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From the tiny island-nation of Mauritius to mighty Saudi Arabia, numerous U.S. diplomatic facilities are being shuttered this week because of an intercepted message by al-Qaida’s chief, Ayman al-Zawahiri, calling for the head of al-Qaida in the Arabian Peninsula, Nasir al-Wahishi, to strike American targets

But, dear reader, there is no need to freak out, because the system is working. Here are three reasons why:

1) America caught wind of the terrorists’ plot. This signals intercept shows that that the mission of the much-embattled National Security Agency remains critical to thwarting terrorist attacks. Given that this communication occurred between two terrorists living abroad, the U.S. government’s overseas signals collection effort did not impinge on Americans’ civil liberties or privacy. Stopping or thwarting terrorist plots is exactly why the U.S. has these sophisticated tools and techniques – and we can see it here in action.

It’s not like the U.S. intelligence community’s intercept capabilities work in a vacuum. The embassy closures were based upon a “broad range of reporting” – presumably from information derived from other American intelligence agencies and foreign liaison services.

This is not new. For example, the CIA has worked with other intelligence services in the region, helping to thwart AQAP attacks in 2010 and 2012. America’s lethal counterterrorism tactics have taken key AQAP operatives (such as the group’s second in command) “off the battlefield” – though some argue this broad effort is ultimately counterproductive. Read the rest of this entry »

This Is No Way to Run a Jihad

June 12th, 2013

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CEOs don’t like it when they discover massive changes within their corporations from the media – but that’s what happened this spring to Ayman al-Zawahiri. Al-Qaida’s chief awoke one day to discover al-Qaida in Iraq, or AQI, had announced it was merging with Jabhat al-Nusra, currently waging jihad in Syria against Bashar al-Assad. Zawahiri then dashed off a three-page letter to both groups annulling the merger.

But CEO Zawahiri will soon discover that his ability to influence his franchises through his words – not backed up with money, men, and arms – has little impact on the twists and turns of the Iraq-Syria conflict. Once again, the diminished share price of the AQ ticker symbol will be evident to the brokers of terrorism in the exchange of global jihad.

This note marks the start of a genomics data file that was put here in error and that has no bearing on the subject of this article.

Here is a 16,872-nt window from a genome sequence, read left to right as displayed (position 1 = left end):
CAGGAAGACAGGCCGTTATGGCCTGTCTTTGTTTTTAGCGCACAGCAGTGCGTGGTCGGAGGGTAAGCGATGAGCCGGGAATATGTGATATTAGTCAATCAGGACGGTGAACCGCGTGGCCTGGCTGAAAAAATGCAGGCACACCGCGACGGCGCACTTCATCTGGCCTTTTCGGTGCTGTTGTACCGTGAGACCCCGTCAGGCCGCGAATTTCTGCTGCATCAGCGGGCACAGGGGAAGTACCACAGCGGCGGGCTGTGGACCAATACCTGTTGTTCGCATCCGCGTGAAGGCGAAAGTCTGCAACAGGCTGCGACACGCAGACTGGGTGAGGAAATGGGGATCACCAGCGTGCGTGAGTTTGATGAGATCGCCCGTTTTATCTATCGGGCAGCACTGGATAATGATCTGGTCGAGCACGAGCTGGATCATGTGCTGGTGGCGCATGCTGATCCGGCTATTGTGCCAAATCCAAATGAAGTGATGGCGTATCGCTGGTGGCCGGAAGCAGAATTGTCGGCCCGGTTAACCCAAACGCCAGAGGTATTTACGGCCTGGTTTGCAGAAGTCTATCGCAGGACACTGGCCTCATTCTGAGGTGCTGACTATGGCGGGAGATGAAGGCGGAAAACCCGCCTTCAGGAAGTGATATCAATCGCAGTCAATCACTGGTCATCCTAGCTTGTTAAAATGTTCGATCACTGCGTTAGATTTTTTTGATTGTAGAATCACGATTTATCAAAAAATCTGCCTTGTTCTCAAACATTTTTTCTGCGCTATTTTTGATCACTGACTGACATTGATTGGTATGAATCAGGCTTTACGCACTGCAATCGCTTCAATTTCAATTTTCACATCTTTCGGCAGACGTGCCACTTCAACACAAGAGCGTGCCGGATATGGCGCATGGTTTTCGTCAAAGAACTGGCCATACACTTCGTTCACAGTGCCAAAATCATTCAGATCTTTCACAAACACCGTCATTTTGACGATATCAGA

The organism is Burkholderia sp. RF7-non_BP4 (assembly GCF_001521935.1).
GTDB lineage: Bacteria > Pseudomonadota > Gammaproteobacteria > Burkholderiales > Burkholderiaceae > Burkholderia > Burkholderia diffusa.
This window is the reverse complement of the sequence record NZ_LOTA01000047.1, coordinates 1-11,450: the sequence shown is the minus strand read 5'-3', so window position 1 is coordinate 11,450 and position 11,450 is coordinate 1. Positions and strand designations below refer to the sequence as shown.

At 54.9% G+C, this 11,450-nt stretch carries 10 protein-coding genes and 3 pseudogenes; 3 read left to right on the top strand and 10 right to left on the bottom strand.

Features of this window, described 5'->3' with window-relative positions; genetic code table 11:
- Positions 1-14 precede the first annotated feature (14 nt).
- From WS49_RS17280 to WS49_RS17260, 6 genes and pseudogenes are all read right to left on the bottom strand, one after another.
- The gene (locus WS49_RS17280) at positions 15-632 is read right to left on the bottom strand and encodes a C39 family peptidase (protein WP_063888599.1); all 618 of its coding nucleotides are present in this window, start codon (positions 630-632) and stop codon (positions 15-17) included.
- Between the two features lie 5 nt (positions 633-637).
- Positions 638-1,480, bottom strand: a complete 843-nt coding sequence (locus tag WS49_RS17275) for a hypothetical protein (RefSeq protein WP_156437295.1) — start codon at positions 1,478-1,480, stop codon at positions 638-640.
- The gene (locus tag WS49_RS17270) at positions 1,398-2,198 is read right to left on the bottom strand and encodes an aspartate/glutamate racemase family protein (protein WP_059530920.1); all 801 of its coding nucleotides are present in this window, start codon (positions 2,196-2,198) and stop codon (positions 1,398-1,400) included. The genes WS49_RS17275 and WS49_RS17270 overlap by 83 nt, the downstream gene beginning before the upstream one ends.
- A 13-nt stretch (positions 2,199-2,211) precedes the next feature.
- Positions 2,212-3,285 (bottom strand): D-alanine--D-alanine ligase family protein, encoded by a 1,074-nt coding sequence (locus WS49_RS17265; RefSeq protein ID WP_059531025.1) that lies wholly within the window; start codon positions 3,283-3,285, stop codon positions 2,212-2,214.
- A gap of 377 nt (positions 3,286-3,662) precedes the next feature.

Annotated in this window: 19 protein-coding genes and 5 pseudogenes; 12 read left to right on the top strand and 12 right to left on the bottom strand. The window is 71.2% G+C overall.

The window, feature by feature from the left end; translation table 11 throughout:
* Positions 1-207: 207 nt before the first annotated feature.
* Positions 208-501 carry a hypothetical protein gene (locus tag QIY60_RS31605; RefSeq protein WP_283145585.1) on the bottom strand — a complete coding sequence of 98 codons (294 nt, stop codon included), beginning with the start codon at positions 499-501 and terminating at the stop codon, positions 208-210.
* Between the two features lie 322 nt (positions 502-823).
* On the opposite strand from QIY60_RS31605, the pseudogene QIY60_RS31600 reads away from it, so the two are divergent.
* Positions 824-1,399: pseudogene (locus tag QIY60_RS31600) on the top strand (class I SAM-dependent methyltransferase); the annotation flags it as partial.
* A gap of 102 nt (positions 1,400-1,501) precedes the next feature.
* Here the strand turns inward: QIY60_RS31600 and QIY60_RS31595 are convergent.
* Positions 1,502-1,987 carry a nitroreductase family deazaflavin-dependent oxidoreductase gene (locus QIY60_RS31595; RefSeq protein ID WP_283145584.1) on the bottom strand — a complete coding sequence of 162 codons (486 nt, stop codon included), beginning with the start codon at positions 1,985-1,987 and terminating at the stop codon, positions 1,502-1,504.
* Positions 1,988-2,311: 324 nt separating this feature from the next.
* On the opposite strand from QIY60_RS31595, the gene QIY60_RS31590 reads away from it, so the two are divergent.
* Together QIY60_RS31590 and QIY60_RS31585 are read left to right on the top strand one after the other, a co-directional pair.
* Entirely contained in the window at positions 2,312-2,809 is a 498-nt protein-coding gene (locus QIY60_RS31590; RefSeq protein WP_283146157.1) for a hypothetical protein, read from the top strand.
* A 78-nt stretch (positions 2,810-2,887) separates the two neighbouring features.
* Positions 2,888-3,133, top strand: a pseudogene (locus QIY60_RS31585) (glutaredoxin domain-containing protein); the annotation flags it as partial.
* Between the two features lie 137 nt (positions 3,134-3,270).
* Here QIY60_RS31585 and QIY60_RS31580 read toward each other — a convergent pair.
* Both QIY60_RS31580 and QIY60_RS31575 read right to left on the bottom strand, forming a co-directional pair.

A little background: Jabhat al-Nusra came into being as an AQI offshoot and quickly became one of the most effective (and brutal) groups fighting the Syrian government. In December 2012, the State Department announced that al-Nusra and AQI were one and the same; it was unsurprising then when AQI head Abu Bakr al-Baghdadi declared a new AQI-Jabhat al-Nursa group, the “Islamic State of Iraq and the Levant,” or ISIL, in April 2013. Read the rest of this entry »

Obama Pilots Drone Policy Through Political Headwinds

May 28th, 2013

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During the 2004 campaign, Sen. John Kerry, the Democratic presidential candidate, made this statement to the New York Times Magazine:

“We have to get back to the place we were, where terrorists are not the focus of our lives but they’re a nuisance. As a former law enforcement person, I know we’re never going to end prostitution. We’re never going to end illegal gambling. But we’re going to reduce it … to a level where it isn’t on the rise. It isn’t threatening people’s lives every day. It’s something that you continue to fight, but it’s not threatening the fabric of your life.”

Republicans instantly denounced Kerry’s statement as “a pre-9/11 view of the world.” President George W. Bush said at a campaign rally, “Senator Kerry talked of reducing terrorism to a, quote, ‘nuisance,’ and compared it to prostitution and illegal gambling. I couldn’t disagree more. Our goal is not to reduce terrorism to some acceptable level of nuisance. Our goal is to defeat terrorism by staying on the offensive.”

The Bush-Cheney campaign ran a television ad attacking Kerry for saying that defeating terrorism was “more about law enforcement than a strong military.” The ad concluded, “How can Kerry protect us when he doesn’t understand the threat?”